One such electronic article security system which has gained widespread popularity utilizes a tag which includes a resonant circuit which, when interrogated by an electromagnetic field having prescribed characteristics, resonates at a single predetermined detection frequency. When an article having an attached resonant tag moves into or otherwise passes through the surveilled area, the tag is exposed to an electromagnetic field created by the security system. Upon being exposed to the electromagnetic field, a current is induced in the tag creating an electromagnetic field which changes the electromagnetic field created within the surveilled area. The magnitude and phase of the current induced in the tag is a function of the proximity of the tag to the security system, the frequency of the applied electromagnetic field, the resonant frequency of the tag, and the Q factor of the tag. The resulting change in the electromagnetic field created within the surveilled area because of the presence of the resonating tag can be detected by the security system. Thereafter, the EAS system applies certain predetermined selection criteria to the signature of the detected signal to determine whether the change in the electromagnetic field within the surveilled area resulted from the presence of a tag or resulted from some other source. If the security system determines that the change in the electromagnetic field is the result of the presence of a resonant tag, it activates an alarm to alert appropriate security or other personnel.

While electronic article security systems of the type described above function very effectively, a limitation of the performance of such systems relates to false alarms. False alarms occur when the electromagnetic field created within the surveilled area is disturbed or changed by a source other than a resonant tag and the security system, after applying the predetermined detection criteria, still concludes that a resonant tag is present within the surveilled area and activates an alarm, when in fact no resonant tag is actually present. Over the years, such EAS systems have become quite sophisticated in the application of multiple selection criteria for resonant tag identification and in the application of statistical tests in the selection criteria applied to a suspected resonant tag signal. However, the number of false alarms is still undesirably high in some applications. Accordingly, there is a need for a resonant tag for use in such electronic article security systems which provides more information than is provided by present resonant tags in order to assist such electronic article security systems in distinguishing signals resulting from the presence of a resonant tag within a surveilled area and similar or related signals which result from other sources.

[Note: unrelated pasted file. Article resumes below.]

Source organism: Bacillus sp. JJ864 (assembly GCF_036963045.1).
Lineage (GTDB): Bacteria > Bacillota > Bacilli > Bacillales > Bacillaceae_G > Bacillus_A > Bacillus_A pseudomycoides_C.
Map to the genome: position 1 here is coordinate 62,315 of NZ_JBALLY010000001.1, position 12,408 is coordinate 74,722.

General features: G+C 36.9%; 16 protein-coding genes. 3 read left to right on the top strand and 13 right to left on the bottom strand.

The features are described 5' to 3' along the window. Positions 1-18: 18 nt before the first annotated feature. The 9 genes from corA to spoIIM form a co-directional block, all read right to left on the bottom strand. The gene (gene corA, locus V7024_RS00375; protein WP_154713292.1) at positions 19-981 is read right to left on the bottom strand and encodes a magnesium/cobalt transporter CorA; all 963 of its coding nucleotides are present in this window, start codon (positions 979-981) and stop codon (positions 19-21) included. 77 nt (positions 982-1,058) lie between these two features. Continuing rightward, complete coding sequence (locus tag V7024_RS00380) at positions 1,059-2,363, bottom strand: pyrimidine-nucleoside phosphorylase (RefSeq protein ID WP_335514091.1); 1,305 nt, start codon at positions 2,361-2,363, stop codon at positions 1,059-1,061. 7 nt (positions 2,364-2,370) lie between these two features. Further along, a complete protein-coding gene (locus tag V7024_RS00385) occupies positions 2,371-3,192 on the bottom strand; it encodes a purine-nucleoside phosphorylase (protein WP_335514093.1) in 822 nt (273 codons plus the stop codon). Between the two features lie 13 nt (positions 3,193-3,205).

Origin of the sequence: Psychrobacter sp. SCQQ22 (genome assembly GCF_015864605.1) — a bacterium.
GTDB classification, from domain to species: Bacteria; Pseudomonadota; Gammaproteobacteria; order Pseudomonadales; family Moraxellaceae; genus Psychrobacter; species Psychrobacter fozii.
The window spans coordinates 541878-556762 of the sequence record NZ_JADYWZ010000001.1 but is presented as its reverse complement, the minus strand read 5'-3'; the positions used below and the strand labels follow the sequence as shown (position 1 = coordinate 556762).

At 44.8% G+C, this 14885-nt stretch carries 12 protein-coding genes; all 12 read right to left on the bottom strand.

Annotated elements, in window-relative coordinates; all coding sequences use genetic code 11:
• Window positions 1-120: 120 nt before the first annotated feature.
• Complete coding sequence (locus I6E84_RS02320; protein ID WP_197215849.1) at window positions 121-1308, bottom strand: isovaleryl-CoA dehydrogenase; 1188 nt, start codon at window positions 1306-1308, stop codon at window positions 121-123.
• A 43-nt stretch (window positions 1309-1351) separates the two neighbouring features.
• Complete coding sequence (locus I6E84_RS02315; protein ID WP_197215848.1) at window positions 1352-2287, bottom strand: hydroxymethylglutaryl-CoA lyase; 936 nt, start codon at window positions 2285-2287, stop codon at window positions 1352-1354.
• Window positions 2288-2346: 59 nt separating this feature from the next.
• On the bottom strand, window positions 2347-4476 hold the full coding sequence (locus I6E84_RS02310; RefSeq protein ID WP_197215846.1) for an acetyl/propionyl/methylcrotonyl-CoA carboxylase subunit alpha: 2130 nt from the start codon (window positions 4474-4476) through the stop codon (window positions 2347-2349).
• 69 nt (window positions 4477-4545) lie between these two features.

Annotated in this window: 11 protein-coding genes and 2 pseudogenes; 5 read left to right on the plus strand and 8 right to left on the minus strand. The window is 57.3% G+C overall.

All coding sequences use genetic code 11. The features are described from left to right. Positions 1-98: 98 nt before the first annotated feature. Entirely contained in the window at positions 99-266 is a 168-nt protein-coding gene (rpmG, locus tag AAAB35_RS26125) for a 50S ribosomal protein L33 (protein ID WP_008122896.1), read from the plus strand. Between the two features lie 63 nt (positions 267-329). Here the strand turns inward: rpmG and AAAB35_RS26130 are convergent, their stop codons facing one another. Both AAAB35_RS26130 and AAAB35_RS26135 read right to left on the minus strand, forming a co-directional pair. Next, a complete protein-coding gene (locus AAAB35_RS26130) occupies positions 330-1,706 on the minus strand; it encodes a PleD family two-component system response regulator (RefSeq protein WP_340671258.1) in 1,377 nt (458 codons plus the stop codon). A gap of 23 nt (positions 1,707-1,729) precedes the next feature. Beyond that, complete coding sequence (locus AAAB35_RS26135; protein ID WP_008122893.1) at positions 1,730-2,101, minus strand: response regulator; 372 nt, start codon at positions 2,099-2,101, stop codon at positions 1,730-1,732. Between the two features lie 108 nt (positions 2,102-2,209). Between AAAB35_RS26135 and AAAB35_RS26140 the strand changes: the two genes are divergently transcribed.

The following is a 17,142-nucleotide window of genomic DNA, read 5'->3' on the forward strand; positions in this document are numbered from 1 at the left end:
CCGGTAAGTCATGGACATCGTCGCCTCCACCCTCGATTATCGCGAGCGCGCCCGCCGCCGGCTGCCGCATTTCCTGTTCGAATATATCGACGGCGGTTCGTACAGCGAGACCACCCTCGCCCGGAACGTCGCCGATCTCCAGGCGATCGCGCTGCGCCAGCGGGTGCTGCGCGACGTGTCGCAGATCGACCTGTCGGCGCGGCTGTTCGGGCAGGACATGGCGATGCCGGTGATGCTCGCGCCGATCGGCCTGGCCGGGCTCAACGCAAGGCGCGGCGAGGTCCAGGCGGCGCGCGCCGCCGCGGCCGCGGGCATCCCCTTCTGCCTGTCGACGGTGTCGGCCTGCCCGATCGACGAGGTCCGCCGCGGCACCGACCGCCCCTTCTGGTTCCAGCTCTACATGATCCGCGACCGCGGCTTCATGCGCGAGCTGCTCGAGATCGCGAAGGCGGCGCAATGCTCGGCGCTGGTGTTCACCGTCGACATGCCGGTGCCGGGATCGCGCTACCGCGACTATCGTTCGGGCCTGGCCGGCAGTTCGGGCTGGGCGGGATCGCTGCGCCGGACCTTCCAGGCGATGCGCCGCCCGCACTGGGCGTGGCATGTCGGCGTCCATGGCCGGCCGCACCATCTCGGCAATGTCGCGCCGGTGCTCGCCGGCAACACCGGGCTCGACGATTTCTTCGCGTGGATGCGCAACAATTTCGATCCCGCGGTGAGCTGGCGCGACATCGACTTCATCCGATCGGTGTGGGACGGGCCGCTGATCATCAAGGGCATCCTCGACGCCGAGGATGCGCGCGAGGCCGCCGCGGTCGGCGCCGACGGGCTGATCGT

One method of providing additional information to the EAS system is to provide a tag which responds to the interrogation signal with a signal at a different frequency than the frequency of the interrogation signal or at more than one frequency. Heretofore, single tags having one of these properties required that the tag include an active element such as a transistor, or a non-linear element, such as a rectifier or diode, both of which elements negate manufacturing the tag as a planar passive device using the technology in place for manufacturing such resonant tags.